Two Marylanders who used beer and soda cans to build solar heaters -- one for a large, $50,000 greenhouse near Wheaton and another for a $13 window unit -- were honored by the Department of Agriculture this week at the unveiling of the 1980 Yearbook of Agriculture.

Rick Scaffidi, a 24-year-old University of Maryland graduate, last spring built a commercial greenhouse on upper New Hampshire Avenue using thousands of black-painted cans on the back wall and 350 tons of river stone under the floor to hold the heat in winter and cool the 100-foot-long greenhouse in summer. Fans blow the heated air from the peak of the greenhouse through the rocks under the floor.

Scaffidi and a Penn State graduate student with whom he has designed other solar greenhouses have written one of the yearbook's two solar articles.

The 408-page, 1980 edition of the yearbook, the federal government's single most popular publication, is entitled "Cutting Energy Costs" and is devoted primarily to ways farmers and homeowners can save money by saving energy. The book has articles on how to use less energy in raising hogs and poultry and in growing timber and fruit trees, and articles on saving energy with landscaping, with household appliances and in preparing foods.

Several of the articles are written by Maryland residents, most of whom are associated with the University of Maryland or with the Agriculture Department and its research station in Beltsville.

Scaffidi, who has a cooperative research agreement with the Department of Agriculture to test the effectiveness of his new greenhouse, says in his yearbook article that "several years ago labor was the most costly (aspect of) growing greenhouse crops . . . now fuel costs have surpassed labor costs and attention has switched to reducing those fuel costs."

Since this is the first winter for his solar greenhouse, Scaffidi can only estimate how much his solar system will save in fuel costs.

"But I estimate I'll spend only about $300 for the whole winter when most greenhouses this size pay $1,000 a month in fuel oil bills and somewhat less if they have natural gas," he said.

The underground rock level did help during the summer, Scaffidi said, when greenhouse temperatures were always about 10 degrees cooler than outside.

The $13 window solar unit of 13-year-old Patrick Platt III, of White Hall, also is relatively untried. He built it this spring and it has been in shows and fairs ever since, winning a first prize at Maryland's state fair.

"We just tried it out a little while ago and it's pretty good," said Platt, a Harford County eighth grader. "The temperature gets up to 140 degrees inside the box, where the Coke cans and everything are painted black (and are warmed by the sun). A fan blows air from the room into the bottom of the box and the hot air comes out the top."

Platt said he drank all the Cokes that went into his solar system. But Scaffidi admitted, "We didn't drink all the beer and sodas; there's thousands of cans there." He added, "We bought them at the Alcoa aluminum recycling plant for 15 cents a pound. The stones didn't cost much, either -- $6 a ton."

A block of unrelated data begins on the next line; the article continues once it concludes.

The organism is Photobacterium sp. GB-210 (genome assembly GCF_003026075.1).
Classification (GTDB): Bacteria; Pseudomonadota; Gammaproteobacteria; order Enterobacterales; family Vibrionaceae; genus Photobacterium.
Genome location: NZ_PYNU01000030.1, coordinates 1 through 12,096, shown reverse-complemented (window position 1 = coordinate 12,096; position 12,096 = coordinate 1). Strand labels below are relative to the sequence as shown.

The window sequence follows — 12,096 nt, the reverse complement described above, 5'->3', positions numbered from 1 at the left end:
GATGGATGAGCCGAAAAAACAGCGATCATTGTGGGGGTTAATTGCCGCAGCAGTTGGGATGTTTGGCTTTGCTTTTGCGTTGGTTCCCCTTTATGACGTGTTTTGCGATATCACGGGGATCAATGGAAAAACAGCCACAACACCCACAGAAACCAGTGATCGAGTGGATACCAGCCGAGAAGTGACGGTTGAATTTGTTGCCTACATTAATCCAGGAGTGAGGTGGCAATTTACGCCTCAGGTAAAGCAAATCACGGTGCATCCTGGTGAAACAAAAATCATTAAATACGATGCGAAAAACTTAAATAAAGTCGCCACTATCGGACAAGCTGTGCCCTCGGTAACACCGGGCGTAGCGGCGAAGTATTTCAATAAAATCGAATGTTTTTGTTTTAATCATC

The entire greenhouse cost more than Scaffidi had estimated, largely because Montgomery County required him to spend $25,000 to improve New Hampshire Avenue in front of the building.

Major attractions at this week's reception to introduce the yearbook were two Turkish Akbash sheepdog puppies who licked the face of Agriculture Secretary Bob Bergland and were hailed as the sheep farmer's dream dogs.

The Akbash dogs, large, white and as woolly as the sheep they are bred to protect, were imported into this country in 1978 by David and Judith Nelson, a State Department official, and his wife, a molecular biologist, who live in Bethesda.

David Nelson said there are now 44 Akbash in this country, including several the agriculture department is now testing with government herds of sheep.

"Many breeds of sheep dogs, bred for herding, turn against sheep," Nelson said. "But these dogs live with the sheep and are very placid, except when the sheep are endangered. They should be very good against coyotes and wild dogs since poisons have now been outlawed and people are looking for alternatives."

The Nelsons and their three children keep most of the eight Akbash they own and breed at a kennel in Clinton.

While no breed of sheep dog is mentioned in the yearbook, one article on "How to Raise Sheep Easier and Cheaper" does note that "more and more, sheep farmers are getting working sheep dogs."

At $9.50, the 1980 Yearbook is bigger, more informative and more than twice as expensive as the 1979 version, a $4.50 paperback called "What's to Eat." The '79 book was done in a children's comic format and aimed in large part at urban and suburban residents rather than at farmers. The 1980 yearbook has more articles that will interest farmers and gardeners, according to editor Jack Hayes.

While the agriculture yearbooks have been issued since the mid-1800s, those issued since 1936 have focused on a different subject each year and have become widely popular as reference books. The 1965 Yearbook is still the all-time best-seller, having been reprinted by the Government Printing Office (GPO) and as a paperback by two private publishers.

Congress gets more than 230,000 copies of every yearbook, 400 for each representative and 550 for each senator, which members give for free to constituents who request them. They can be purchased at GPO bookstores, as can yearbooks from as far back as 1948, or ordered by writing the Superintendent of Documents, U.S. Government Printing Office, Washington D.C. 20402.